- When approaching your potential advisor for the first time, make certain that he/she has a clear understanding of your organization's purpose as well as what would be required of him/her, his or her duties and the time commitment involved. Please refer them to the guide linked at the bottom of this page.
- If possible, choose someone who shares some of the same interests of your organization, and someone with whom the chapter has made contact with in the past.
- A potential advisor does not need to be a member of your particular chapter or any Greek organization in order to be successful in this role.
- It is best to meet with your advisor at least twice a semester to go over your chapter's academic program and progress of the chapter's academic goals, and to maintain contact via email or phone every two weeks. Good times to do so are the week before and immediately following chair meetings.
- Be open to suggestions and criticisms from your advisor. His/her knowledge and experience will help with solutions and organizational procedures.
- Take advantage of their experience and insight. Ask questions.
- Make sure that you give your advisor frequent (ideally bi-weekly) updates so that they can better serve your chapter's needs. This will keep them abreast of ongoing issues.
- Be sure to provide your new advisor will all documentation they might need. This includes chapter constitution and bylaws with academic standards highlighted, university GPA requirements outlined in the CSULA policy, contact information for the fraternity and sorority Life Coordinator, and any other relevant information.
What is an Advisor?
The faculty advisors here at CSULA are full-time professional staff. They come from a variety of departments on campus. We have faculty advisors that work in Admissions, EOP, Residence Life, and a variety of Academic Departments.
Determine your Expectations
How to Find the Right Advisor
The Interfraternity Council at CSULA is composed of 7 executive board members, 5 committees, one Justice, a general body and an advisor. This council is the governing body of the nationally recognized Fraternity chapters at California State University, Los Angeles.
“ To cause closer working relationships and coordination among its member Fraternities and California State University of Los Angeles, in accordance with the policies and standards established by the North American Interfraternity Conference (NIC).”
Founded at CSULA:
- Fall 2007 as “Greek Council” or Winter 2014 as “Interfraternity Council”
- Zeta Beta Tau
- Phi Sigma Kappa
The National Pan-Hellenic Council of California State University, Los Angeles is composed of five executive board members, five committees, and an advisor. This council is the governing body of the current four International Greek letter Sororities and Fraternities at CSULA.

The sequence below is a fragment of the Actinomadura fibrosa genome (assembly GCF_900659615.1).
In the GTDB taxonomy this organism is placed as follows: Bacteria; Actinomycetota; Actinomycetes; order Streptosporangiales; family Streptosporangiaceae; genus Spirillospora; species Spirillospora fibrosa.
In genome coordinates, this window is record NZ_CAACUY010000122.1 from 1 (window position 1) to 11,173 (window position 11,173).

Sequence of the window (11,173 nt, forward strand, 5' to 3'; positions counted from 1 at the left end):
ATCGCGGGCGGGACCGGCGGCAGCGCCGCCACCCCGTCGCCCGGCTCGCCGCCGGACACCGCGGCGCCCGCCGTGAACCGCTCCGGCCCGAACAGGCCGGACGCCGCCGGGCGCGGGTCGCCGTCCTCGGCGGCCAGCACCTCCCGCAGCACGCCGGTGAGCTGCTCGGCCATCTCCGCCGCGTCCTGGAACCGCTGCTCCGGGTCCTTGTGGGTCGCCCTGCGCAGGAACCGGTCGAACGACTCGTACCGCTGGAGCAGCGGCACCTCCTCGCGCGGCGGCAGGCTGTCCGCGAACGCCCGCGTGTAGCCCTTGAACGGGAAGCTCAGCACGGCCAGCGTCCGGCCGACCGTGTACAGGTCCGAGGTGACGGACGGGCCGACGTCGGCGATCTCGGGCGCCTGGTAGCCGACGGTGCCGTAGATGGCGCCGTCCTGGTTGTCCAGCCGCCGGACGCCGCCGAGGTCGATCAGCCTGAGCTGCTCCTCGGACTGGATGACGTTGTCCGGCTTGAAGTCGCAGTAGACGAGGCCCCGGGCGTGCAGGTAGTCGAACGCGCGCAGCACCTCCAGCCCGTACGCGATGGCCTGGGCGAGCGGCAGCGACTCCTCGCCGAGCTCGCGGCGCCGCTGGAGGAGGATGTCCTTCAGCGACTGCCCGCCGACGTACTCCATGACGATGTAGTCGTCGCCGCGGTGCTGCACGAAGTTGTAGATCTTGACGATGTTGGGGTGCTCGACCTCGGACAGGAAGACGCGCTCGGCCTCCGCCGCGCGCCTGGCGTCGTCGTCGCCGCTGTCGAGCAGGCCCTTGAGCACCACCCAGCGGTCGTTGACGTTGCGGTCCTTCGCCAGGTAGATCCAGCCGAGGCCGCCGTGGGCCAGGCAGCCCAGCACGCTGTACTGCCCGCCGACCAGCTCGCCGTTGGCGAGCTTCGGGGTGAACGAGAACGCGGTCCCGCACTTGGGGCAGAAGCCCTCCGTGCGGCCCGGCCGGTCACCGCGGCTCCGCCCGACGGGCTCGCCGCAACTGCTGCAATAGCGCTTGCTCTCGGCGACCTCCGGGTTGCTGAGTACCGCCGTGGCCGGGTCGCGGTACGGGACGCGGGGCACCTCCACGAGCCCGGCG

“To create and maintain high standards in the life of the affiliate organizations; to perpetuate constructive fraternity and sorority relationships; to foster an understanding of the structure and methods of operation among the affiliate organizations; to address, coordinate and develop action strategies on matter of mutual concern of the affiliate organizations; and to serve as the conduit for such action plans as may be developed”
Founded at CSULA:
- Fall 2009
- Alpha Phi Alpha Fraternity, Inc.
- Delta Sigma Theta Sorority, Inc.
- Sigma Gamma Rho Sorority, Inc.
- Zeta Phi Beta Sorority, Inc.
The Multi-Cultural Greek Council at California State University, Los Angeles is composed of six executive board members, four chairs, a general body composed of ten representatives, and one advisor. This council is the governing body of ten culturally based Greek organizations currently at CSULA.
“To unite Greek Organizations of California State University, Los Angeles in order to promote cultural awareness, community Service, academic excellence, campus involvement, and organizational development”
Founded at CSULA:
- Fall 2007
- Gamma Zeta Alpha
- Lambda Theta Nu
- Delta Sigma Chi
- Alpha Epsilon Omega
- Alpha Phi Omega
- Alpha Theta Pi
- Lambda Theta Alpha
- Sigma Lambda Beta
- Sigma Lambda Gamma
- Chi Sigma Phi
The coordinating body of the National Panhellenic Conference supports sorority chapters represented at CSULA. Panhelenic provides support and services to the Panhellenic Sorority members as well as representing sorority life to the University and the surrounding community.
“To develop and maintain women’s fraternity life and interfraternity relations at a high level of accomplishment”
Founded at CSULA:
- Fall 2007 as “Greek Council” or Fall 2013 as “Panhellenic at CSULA”
- Alpha Sigma Tau
- Delta Zeta